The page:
Assure Reliable Systems and Spaces  

the WBDG Productive Committee


Reliability is a great concern for building occupants and organizations. Absence of reliability directly affects personal security and well-being, as well as mission critical work. As workplaces evolve in response to changes in organizational structure and work practices, reliability needs to take into consideration the multiplicity of spaces that support individual and group activities. This applies to all facilities whether public or private, institutional or commercial, large or small, regardless of location, circumstance, and/or purpose. Organizations and the occupants of their buildings are entitled to work places that enable them to remain productive and in-touch at all times. Further, there are financial implications of time lost when systems fail and the workspace is not conducive to occupant productivity. Down time does adversely affect the bottom line.

People increasingly expect work settings to fully support pursuit of individual, team, and organizational objectives without operational uncertainty. Building and information systems that disrupt workflow will not be tolerated. The workforce of the future will demand workspace and tools that amplify their abilities and help them do their best to compete effectively. This calls for systems that perform reliably with good maintenance support.

Building users must be able to rely on facility hardware and software for health, life, safety, power, data, and voice delivery systems (and related equipment and tools). These systems need to function consistently and be properly maintained. When the workplace is supported by high-performance systems that require appropriate levels of maintenance to minimize downtime and have back-up capabilities to ensure negligible loss of service, worker productivity can be improved or maintained.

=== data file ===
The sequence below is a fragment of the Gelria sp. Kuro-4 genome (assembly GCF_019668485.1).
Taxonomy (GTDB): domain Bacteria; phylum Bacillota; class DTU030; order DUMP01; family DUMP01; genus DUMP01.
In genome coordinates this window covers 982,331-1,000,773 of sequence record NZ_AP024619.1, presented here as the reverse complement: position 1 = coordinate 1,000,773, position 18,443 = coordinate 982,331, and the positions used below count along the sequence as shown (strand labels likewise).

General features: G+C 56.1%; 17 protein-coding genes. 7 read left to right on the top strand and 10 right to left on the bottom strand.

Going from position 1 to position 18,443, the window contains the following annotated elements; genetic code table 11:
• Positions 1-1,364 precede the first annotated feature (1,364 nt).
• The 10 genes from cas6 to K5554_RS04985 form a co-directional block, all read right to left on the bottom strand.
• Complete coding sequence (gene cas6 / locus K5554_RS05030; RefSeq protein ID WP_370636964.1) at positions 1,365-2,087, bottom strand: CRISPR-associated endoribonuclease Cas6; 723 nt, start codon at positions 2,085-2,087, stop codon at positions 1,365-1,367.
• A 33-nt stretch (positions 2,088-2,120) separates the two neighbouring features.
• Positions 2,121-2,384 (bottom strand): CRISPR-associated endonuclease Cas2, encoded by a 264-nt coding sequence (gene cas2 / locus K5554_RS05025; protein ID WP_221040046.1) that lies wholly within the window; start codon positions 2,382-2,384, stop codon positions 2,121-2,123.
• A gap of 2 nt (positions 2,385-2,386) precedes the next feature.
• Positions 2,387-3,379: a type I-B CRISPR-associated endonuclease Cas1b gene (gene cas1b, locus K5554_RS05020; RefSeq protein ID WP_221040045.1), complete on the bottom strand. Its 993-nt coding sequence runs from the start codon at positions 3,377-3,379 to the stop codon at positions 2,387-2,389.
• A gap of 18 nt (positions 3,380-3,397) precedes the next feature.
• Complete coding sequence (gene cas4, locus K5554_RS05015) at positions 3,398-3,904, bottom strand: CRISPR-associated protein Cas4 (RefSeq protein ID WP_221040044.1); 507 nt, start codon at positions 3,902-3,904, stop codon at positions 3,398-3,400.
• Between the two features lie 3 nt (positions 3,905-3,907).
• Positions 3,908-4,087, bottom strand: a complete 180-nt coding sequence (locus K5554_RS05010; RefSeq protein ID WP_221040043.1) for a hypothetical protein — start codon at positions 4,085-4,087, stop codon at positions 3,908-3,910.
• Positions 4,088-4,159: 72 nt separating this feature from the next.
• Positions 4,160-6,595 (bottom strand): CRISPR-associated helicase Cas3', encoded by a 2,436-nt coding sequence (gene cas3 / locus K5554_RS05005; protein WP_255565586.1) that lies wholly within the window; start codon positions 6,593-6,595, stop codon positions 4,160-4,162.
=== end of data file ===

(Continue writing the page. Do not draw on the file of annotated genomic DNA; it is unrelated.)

Four people sitting around a glass conference table looking over plans


  • Employ an integrated design approach and integrated team process during the project planning, design, construction, commissioning and operations processes.
  • Provide freestanding (local) system alternatives for individual user access and control.
  • Maximize interoperability of different manufacturers' systems and products (including parts interchangeability).
  • Provide adequate training and resources to use and/or maintain systems.
  • Select systems based on optimum performance, interoperability, and intuitive operation and maintenance.
  • Consider dual-fuel back up and onsite renewable energy systems for critical building systems, including fire/emergency, HVAC, lighting, power, data, voice, etc.
  • Provide ease of access for maintenance and repair of systems.
  • See also WBDG Functional/Operational Branch.


  • Maximize conditioning through natural means/methods (e.g. operable windows, natural ventilation, building mass, etc.).
  • Consider displacement air supply system that are zoned appropriately for ventilation purposes (e.g., through raised floor system).
  • Provide systems with real-time monitoring capability to optimize interaction with building management/maintenance personnel for long-term, efficient operation.